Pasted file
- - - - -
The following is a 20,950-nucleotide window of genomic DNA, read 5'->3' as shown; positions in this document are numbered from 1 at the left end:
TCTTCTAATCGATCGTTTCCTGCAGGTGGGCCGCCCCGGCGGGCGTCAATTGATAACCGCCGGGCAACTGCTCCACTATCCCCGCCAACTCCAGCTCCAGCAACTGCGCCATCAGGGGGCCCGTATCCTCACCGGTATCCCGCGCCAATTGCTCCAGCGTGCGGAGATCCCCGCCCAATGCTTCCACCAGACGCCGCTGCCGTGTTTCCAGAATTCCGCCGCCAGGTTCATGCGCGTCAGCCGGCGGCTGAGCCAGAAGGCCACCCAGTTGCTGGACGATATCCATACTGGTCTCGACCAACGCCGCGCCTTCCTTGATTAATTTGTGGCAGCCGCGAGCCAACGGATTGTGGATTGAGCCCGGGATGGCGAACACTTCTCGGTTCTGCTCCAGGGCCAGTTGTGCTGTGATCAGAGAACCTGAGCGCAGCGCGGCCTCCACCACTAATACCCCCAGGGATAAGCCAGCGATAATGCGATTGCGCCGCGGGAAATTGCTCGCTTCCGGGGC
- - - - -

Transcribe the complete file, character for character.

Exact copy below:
The following is a 20,950-nucleotide window of genomic DNA, read 5'->3' as shown; positions in this document are numbered from 1 at the left end:
TCTTCTAATCGATCGTTTCCTGCAGGTGGGCCGCCCCGGCGGGCGTCAATTGATAACCGCCGGGCAACTGCTCCACTATCCCCGCCAACTCCAGCTCCAGCAACTGCGCCATCAGGGGGCCCGTATCCTCACCGGTATCCCGCGCCAATTGCTCCAGCGTGCGGAGATCCCCGCCCAATGCTTCCACCAGACGCCGCTGCCGTGTTTCCAGAATTCCGCCGCCAGGTTCATGCGCGTCAGCCGGCGGCTGAGCCAGAAGGCCACCCAGTTGCTGGACGATATCCATACTGGTCTCGACCAACGCCGCGCCTTCCTTGATTAATTTGTGGCAGCCGCGAGCCAACGGATTGTGGATTGAGCCCGGGATGGCGAACACTTCTCGGTTCTGCTCCAGGGCCAGTTGTGCTGTGATCAGAGAACCTGAGCGCAGCGCGGCCTCCACCACTAATACCCCCAGGGATAAGCCAGCGATAATGCGATTGCGCCGCGGGAAATTGCTCGCTTCCGGGGC